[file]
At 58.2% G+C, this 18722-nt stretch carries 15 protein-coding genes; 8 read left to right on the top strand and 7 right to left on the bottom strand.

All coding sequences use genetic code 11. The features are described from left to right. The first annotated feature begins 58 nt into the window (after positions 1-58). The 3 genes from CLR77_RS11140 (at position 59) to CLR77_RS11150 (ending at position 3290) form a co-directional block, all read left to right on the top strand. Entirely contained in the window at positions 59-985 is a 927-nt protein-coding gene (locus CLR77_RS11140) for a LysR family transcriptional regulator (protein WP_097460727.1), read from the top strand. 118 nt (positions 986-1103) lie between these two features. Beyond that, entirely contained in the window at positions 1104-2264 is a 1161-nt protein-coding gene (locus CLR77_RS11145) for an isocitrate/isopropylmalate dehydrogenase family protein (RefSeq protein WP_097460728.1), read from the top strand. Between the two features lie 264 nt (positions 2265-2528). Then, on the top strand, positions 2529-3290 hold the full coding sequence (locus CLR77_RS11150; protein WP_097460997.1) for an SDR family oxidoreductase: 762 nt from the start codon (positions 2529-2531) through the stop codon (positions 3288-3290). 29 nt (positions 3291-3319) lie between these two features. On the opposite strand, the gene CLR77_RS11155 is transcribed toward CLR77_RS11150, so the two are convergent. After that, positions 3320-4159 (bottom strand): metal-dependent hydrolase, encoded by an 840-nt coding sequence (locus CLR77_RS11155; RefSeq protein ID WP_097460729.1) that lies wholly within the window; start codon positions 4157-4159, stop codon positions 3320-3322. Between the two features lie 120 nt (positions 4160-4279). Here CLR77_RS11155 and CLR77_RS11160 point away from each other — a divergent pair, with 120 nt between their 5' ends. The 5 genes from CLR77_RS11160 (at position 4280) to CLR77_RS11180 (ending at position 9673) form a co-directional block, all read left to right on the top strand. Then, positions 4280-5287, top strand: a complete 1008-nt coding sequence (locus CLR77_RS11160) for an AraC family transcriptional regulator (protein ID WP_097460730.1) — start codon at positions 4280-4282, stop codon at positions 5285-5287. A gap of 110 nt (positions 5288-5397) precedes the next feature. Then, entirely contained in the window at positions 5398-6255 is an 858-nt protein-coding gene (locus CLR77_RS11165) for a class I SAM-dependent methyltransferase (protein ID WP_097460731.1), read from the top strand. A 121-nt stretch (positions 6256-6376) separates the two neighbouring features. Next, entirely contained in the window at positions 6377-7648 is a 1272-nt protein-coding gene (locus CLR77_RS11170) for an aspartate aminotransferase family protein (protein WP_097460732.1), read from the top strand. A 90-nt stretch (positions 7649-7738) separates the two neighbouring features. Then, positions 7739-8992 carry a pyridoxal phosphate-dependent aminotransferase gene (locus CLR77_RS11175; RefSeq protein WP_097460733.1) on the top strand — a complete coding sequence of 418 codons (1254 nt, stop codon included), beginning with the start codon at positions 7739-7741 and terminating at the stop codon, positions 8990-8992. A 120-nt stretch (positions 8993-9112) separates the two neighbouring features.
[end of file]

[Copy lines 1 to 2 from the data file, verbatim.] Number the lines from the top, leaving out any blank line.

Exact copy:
At 58.2% G+C, this 18722-nt stretch carries 15 protein-coding genes; 8 read left to right on the top strand and 7 right to left on the bottom strand.

All coding sequences use genetic code 11. The features are described from left to right. The first annotated feature begins 58 nt into the window (after positions 1-58). The 3 genes from CLR77_RS11140 (at position 59) to CLR77_RS11150 (ending at position 3290) form a co-directional block, all read left to right on the top strand. Entirely contained in the window at positions 59-985 is a 927-nt protein-coding gene (locus CLR77_RS11140) for a LysR family transcriptional regulator (protein WP_097460727.1), read from the top strand. 118 nt (positions 986-1103) lie between these two features. Beyond that, entirely contained in the window at positions 1104-2264 is a 1161-nt protein-coding gene (locus CLR77_RS11145) for an isocitrate/isopropylmalate dehydrogenase family protein (RefSeq protein WP_097460728.1), read from the top strand. Between the two features lie 264 nt (positions 2265-2528). Then, on the top strand, positions 2529-3290 hold the full coding sequence (locus CLR77_RS11150; protein WP_097460997.1) for an SDR family oxidoreductase: 762 nt from the start codon (positions 2529-2531) through the stop codon (positions 3288-3290). 29 nt (positions 3291-3319) lie between these two features. On the opposite strand, the gene CLR77_RS11155 is transcribed toward CLR77_RS11150, so the two are convergent. After that, positions 3320-4159 (bottom strand): metal-dependent hydrolase, encoded by an 840-nt coding sequence (locus CLR77_RS11155; RefSeq protein ID WP_097460729.1) that lies wholly within the window; start codon positions 4157-4159, stop codon positions 3320-3322. Between the two features lie 120 nt (positions 4160-4279). Here CLR77_RS11155 and CLR77_RS11160 point away from each other — a divergent pair, with 120 nt between their 5' ends. The 5 genes from CLR77_RS11160 (at position 4280) to CLR77_RS11180 (ending at position 9673) form a co-directional block, all read left to right on the top strand. Then, positions 4280-5287, top strand: a complete 1008-nt coding sequence (locus CLR77_RS11160) for an AraC family transcriptional regulator (protein ID WP_097460730.1) — start codon at positions 4280-4282, stop codon at positions 5285-5287. A gap of 110 nt (positions 5288-5397) precedes the next feature. Then, entirely contained in the window at positions 5398-6255 is an 858-nt protein-coding gene (locus CLR77_RS11165) for a class I SAM-dependent methyltransferase (protein ID WP_097460731.1), read from the top strand. A 121-nt stretch (positions 6256-6376) separates the two neighbouring features. Next, entirely contained in the window at positions 6377-7648 is a 1272-nt protein-coding gene (locus CLR77_RS11170) for an aspartate aminotransferase family protein (protein WP_097460732.1), read from the top strand. A 90-nt stretch (positions 7649-7738) separates the two neighbouring features. Then, positions 7739-8992 carry a pyridoxal phosphate-dependent aminotransferase gene (locus CLR77_RS11175; RefSeq protein WP_097460733.1) on the top strand — a complete coding sequence of 418 codons (1254 nt, stop codon included), beginning with the start codon at positions 7739-7741 and terminating at the stop codon, positions 8990-8992. A 120-nt stretch (positions 8993-9112) separates the two neighbouring features.